Using Visikol® for Plant Biology™ in the Identification of Powdery Mildew and Botrytis in Cannabis

Legal medicinal and recreational Cannabis has become a booming industry in the past decade and a new frontier in the intersection of botany and pharmacology. People with a range of medical conditions are finding Cannabis to be a safe and reliable alternative to many of the traditional drugs of the pharmaceutical industry. However, in becoming a more mainstream medicinal product, a major hurdle the budding Cannabis industry faces is quality control. Issues have been raised about high levels of fungal contamination detected in both indoor and outdoor grown Cannabis. While nothing new to many agricultural sectors, pathogens like Powdery Mildew and Botrytis are becoming a major threat to the adoption of Cannabis as a legitimate therapy, especially for patients with compromised immune systems. The first step in stopping a plant pathogen is correct identification, and Visikol for Plant Biology has been shown to be a simple, rapid, and dependable tool in fighting fungal disease.

Powdery mildew is a geographically widespread pathogen with a broad host pool. The key identifier is a thin white hyphal mat that forms primarily on the underside, but sometimes on the tops of leaves. If unaddressed, this mat will become progressively denser and cause necrosis of leaves, weakening and ultimately killing its host. Botrytis, commonly known as grey mold, is another major pathogen of Cannabis and has a similar geographic range and macro appearance as powdery mildew. The problem with relying simply on the white hyphal mat as an identifier is this is also symptomatic of downey mildew, white mold, some rusts, and many other fungal pathogens. Another issue faced is the disease life cycle, the earlier you catch the infection the higher the likelihood of salvaging material, but the more difficult it becomes to positively identify the pathogen. In both cases the fungal pathogen works its way into the dense flowers of Cannabis where even if seemingly treated, spores can remain and leave the final Cannabis product contaminated and unfit for sale. Microscopic analysis has much greater identifying power then the naked eye in determining what disease a grower is facing and when dealing with dense hyphal mats, clearing reagents like Visikol for Plant Biology can greatly help avoid false positives and false negatives.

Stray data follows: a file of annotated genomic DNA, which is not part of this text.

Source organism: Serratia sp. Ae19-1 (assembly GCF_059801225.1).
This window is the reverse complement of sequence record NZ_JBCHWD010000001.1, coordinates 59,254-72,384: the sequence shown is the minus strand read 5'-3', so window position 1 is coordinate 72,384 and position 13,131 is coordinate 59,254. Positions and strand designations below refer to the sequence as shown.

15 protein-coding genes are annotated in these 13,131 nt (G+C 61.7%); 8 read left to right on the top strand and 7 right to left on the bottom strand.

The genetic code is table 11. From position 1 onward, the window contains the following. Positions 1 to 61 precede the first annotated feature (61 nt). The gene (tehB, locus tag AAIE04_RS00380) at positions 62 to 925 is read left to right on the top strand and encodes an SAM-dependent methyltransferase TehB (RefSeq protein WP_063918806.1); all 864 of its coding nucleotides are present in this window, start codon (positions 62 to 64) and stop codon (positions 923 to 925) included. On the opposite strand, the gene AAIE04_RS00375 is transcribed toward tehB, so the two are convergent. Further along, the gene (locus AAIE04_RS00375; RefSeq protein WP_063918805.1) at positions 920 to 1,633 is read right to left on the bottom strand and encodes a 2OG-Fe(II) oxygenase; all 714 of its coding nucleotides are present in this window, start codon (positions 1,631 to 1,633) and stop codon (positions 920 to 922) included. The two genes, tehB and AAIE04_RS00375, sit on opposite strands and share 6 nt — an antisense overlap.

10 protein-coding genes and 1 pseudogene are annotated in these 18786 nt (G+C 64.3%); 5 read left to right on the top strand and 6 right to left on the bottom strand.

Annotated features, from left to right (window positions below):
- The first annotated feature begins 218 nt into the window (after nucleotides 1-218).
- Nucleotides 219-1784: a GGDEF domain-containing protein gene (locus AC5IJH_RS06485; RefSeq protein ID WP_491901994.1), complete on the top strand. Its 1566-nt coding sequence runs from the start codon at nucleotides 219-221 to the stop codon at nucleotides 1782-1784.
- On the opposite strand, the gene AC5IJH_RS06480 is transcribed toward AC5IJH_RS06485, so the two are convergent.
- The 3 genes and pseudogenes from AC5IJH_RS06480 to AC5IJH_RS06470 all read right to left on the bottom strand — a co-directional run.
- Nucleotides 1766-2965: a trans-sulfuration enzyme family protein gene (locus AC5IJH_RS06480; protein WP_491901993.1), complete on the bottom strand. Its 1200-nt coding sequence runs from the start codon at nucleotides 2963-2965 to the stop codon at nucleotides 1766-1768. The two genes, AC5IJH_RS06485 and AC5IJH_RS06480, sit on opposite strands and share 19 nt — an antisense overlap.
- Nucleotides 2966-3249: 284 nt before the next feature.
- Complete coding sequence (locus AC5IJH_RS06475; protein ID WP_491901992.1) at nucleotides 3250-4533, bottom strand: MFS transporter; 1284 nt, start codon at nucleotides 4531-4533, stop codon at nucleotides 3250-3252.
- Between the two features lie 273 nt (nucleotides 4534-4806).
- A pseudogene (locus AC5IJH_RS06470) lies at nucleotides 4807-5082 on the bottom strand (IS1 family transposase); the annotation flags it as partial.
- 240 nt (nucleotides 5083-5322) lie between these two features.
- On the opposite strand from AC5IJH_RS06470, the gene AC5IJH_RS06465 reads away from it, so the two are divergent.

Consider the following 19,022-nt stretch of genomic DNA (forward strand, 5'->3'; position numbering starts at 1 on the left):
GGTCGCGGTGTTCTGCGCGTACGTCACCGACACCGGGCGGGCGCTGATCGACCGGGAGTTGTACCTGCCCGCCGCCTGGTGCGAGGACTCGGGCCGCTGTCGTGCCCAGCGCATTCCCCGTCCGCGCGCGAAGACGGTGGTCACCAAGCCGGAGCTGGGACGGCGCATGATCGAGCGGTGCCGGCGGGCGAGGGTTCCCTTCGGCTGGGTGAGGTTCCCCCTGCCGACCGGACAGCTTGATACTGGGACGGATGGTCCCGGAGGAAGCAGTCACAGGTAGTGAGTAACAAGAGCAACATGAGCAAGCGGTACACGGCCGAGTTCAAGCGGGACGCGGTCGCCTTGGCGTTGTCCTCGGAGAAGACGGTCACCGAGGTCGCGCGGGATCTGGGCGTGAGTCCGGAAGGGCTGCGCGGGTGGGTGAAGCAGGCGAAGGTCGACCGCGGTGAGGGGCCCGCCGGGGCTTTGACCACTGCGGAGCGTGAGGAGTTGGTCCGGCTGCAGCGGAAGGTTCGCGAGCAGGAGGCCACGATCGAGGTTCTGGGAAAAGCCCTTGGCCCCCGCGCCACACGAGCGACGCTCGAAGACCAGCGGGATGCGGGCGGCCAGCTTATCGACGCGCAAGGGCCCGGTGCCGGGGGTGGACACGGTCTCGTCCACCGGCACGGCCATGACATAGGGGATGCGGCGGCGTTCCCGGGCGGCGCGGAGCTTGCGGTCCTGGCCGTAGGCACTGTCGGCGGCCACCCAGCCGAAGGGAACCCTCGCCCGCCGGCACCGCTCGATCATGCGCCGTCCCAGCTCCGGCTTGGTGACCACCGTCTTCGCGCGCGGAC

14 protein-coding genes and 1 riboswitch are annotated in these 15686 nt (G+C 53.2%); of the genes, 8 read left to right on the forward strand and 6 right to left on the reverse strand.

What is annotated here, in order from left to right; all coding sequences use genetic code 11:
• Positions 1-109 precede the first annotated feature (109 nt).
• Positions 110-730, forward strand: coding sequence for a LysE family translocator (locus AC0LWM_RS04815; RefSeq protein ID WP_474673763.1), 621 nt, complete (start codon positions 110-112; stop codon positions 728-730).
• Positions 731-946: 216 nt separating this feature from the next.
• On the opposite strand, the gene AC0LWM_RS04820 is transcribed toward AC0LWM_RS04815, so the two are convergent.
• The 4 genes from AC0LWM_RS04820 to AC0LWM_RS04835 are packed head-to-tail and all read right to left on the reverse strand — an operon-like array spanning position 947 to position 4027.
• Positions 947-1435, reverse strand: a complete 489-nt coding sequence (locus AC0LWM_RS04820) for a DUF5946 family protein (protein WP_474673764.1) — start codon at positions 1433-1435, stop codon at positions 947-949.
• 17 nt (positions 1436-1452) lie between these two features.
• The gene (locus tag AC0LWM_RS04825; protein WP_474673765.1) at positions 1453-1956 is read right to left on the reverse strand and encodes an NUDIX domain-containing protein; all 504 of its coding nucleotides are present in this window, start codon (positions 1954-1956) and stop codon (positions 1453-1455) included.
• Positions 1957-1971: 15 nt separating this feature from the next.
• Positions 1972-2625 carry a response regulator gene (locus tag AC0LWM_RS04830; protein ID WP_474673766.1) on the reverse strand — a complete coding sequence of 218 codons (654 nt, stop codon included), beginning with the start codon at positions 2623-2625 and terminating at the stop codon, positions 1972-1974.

Under the microscope Botrytis is a dead give-away, its conida (asexual spores) look exactly like a bunch of grapes on a vine. Powdery mildew does not have such a clear morphological structure, but staining with Meltzer’s reagent (Hertwig’s solution substituted with Visikol for Plant Biology) will cause a positive amyloid reaction, turning the cells a bluish brown color. In this way, an amateur microscopist can confidently identify the pathogen threat and take appropriate chemical or organic measures to stem the disease progression. The simple addition of Visikol for Plant Biology into the IPM workflow of a Cannabis producer can make the difference between saving a high value harvest or facing contamination which can not only make the product unfit for sale, but if repeatedly submitted to regulators, could cause a growers license to be revoked.


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